Avoid pain medication just before you get the COVID-19 vaccine, but they are “perfectly fine” according to experts.
Headache, fever, body aches, and chills.
While these are perfectly normal side effects of the COVID-19 vaccine – and a good sign that your immune system is working – they can be uncomfortable.
To minimize the discomfort, some Americans may turn to pain relievers such as acetaminophen or ibuprofen. Others fear that these drugs could make the vaccine less effective.
Studies on the subject are sparse and inconsistent, however the Centers for Disease Control and Prevention and the World Health Organization both recommend against the preventive use of pain relievers,However, allow them if symptoms develop afterward.
In a study published in the peer-reviewed Journal of VirologyResearchers found that nonsteroidal anti-inflammatory drugs (NSAIDs) like ibuprofen can reduce the production of antibodies and affect other aspects of the immune response to SARS-CoV-2, the virus that causes COVID-19.
The researchers said the results of the study opened the possibility that pain relievers like ibuprofen could alter the immune response to the COVID-19 vaccine.
Dr. Colleen Kelley, an associate professor of medicine at Emory University School of Medicine, who was not involved in the study, speculates that this could be caused by reducing the inflammation caused by the immune system.
“The immune system triggers a reaction through controlled inflammation. (Painkillers) can reduce the production of inflammatory mediators, ”she said. “So this is the potential mechanism for a decreased immune response to vaccinations when you take these drugs.”
According to Dr. Marian Michaels, a member of the COVID-19 Vaccine Advisory Board at the University of Pittsburgh Medical Center, studies have shown that the immune system reacts differently to the COVID-19 vaccine than it does to natural infections.
“We believe the (immune) response to the vaccine is actually a better response than the wild-type virus with COVID-19,” said Michaels, who is also a pediatric infectious disease doctor at UPMC Children’s Hospital in Pittsburgh. “For this reason, we recommend that anyone who has had an infection in the past continues to receive the vaccine.”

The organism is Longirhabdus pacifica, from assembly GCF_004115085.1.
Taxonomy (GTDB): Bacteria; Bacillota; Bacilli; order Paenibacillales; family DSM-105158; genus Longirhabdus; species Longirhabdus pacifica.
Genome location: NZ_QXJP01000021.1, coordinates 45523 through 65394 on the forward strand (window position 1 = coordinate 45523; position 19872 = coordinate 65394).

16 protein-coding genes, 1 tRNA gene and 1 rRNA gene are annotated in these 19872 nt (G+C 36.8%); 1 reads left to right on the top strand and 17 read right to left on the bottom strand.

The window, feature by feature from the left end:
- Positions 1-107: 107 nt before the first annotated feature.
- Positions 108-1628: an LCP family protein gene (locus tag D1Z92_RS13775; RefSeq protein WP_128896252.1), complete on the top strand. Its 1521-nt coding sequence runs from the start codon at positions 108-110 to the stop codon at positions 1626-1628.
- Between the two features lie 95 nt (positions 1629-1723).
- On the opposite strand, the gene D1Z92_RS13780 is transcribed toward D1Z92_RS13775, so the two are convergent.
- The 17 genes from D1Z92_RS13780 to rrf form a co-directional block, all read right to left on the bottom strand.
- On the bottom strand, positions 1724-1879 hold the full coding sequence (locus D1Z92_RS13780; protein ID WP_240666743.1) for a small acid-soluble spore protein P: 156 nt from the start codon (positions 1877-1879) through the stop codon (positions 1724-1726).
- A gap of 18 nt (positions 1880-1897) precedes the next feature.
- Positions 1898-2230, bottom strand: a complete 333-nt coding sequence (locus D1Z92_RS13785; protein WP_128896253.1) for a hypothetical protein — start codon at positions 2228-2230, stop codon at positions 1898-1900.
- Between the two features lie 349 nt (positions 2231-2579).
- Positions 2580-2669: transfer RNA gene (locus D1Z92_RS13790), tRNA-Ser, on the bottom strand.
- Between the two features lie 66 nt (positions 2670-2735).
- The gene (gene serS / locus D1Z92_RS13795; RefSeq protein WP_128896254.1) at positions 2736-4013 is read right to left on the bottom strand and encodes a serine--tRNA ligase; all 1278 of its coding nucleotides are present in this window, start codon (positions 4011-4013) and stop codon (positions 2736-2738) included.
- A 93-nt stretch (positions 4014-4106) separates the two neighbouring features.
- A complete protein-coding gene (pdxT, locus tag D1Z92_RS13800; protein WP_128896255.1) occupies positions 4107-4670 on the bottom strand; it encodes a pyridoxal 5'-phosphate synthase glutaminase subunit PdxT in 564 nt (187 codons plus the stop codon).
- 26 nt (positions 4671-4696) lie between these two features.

‘This is fantastic’:Mass vaccination clinics are playing a key role in ending the COVID-19 pandemic
On 2016 study from Duke University Examined the effectiveness of various vaccines in children and found that those who took pain medication before their regularly scheduled admissions had fewer antibodies than those who did not.
The few studies on pain medication and vaccines, however, aren’t robust enough to draw conclusions, experts say, as the children in the 2016 study who took pain medication and showed fewer antibodies still had a sufficient immune response to provide protection.
There is no data showing a decreased immune response when the drugs are taken after vaccination to treat side effects, Kelley added.
“Look actively at it”:Do travelers need a COVID-19 negative test to board flights within the US? The CDC says it is being considered
“It’s perfectly okay to take NSAIDs or Tylenol if you feel unwell after vaccination,” said Kelley. “The symptoms you are experiencing indicate that your immune system is working normally and that the immune response is continuing.”
Michaels notes that neither the Pfizer BioNTech nor the Moderna COVID-19 studies banned study participants from taking pain relievers, and that efficacy rates were still above 95%.
“Although I don’t have the exact number of people in the research study … I’m sure some of them took acetaminophen or ibuprofen because 70% had mild (vaccine side effects),” she said. “And yet there was still an immunological response.”
Follow Adrianna Rodriguez on Twitter: @AdriannaUSAT.
US TODAY health and patient safety coverage is made possible in part by a grant from the Masimo Foundation for Ethics, Innovation and Competition in Healthcare. The Masimo Foundation does not provide any editorial contributions.